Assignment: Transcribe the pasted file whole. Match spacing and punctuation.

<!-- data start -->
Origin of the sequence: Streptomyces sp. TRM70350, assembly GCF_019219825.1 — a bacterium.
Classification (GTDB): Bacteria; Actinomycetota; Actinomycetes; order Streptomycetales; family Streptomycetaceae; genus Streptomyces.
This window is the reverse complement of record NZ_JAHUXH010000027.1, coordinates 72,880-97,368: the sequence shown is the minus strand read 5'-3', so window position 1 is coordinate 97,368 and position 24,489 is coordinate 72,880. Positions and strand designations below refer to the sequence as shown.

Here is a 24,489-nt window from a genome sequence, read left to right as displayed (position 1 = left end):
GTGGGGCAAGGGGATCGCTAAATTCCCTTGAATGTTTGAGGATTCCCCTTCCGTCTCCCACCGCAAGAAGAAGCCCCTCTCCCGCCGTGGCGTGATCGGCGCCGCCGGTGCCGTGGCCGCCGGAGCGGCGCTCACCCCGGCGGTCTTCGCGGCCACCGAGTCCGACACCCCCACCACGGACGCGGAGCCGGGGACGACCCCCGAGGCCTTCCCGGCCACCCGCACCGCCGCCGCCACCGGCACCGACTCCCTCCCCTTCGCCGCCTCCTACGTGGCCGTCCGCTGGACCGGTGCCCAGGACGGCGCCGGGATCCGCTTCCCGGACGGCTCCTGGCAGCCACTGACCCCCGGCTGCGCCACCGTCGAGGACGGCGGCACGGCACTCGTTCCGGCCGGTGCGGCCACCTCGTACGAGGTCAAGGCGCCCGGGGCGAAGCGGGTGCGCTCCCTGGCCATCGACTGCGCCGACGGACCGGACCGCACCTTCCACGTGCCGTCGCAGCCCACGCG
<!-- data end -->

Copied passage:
Origin of the sequence: Streptomyces sp. TRM70350, assembly GCF_019219825.1 — a bacterium.
Classification (GTDB): Bacteria; Actinomycetota; Actinomycetes; order Streptomycetales; family Streptomycetaceae; genus Streptomyces.
This window is the reverse complement of record NZ_JAHUXH010000027.1, coordinates 72,880-97,368: the sequence shown is the minus strand read 5'-3', so window position 1 is coordinate 97,368 and position 24,489 is coordinate 72,880. Positions and strand designations below refer to the sequence as shown.

Here is a 24,489-nt window from a genome sequence, read left to right as displayed (position 1 = left end):
GTGGGGCAAGGGGATCGCTAAATTCCCTTGAATGTTTGAGGATTCCCCTTCCGTCTCCCACCGCAAGAAGAAGCCCCTCTCCCGCCGTGGCGTGATCGGCGCCGCCGGTGCCGTGGCCGCCGGAGCGGCGCTCACCCCGGCGGTCTTCGCGGCCACCGAGTCCGACACCCCCACCACGGACGCGGAGCCGGGGACGACCCCCGAGGCCTTCCCGGCCACCCGCACCGCCGCCGCCACCGGCACCGACTCCCTCCCCTTCGCCGCCTCCTACGTGGCCGTCCGCTGGACCGGTGCCCAGGACGGCGCCGGGATCCGCTTCCCGGACGGCTCCTGGCAGCCACTGACCCCCGGCTGCGCCACCGTCGAGGACGGCGGCACGGCACTCGTTCCGGCCGGTGCGGCCACCTCGTACGAGGTCAAGGCGCCCGGGGCGAAGCGGGTGCGCTCCCTGGCCATCGACTGCGCCGACGGACCGGACCGCACCTTCCACGTGCCGTCGCAGCCCACGCG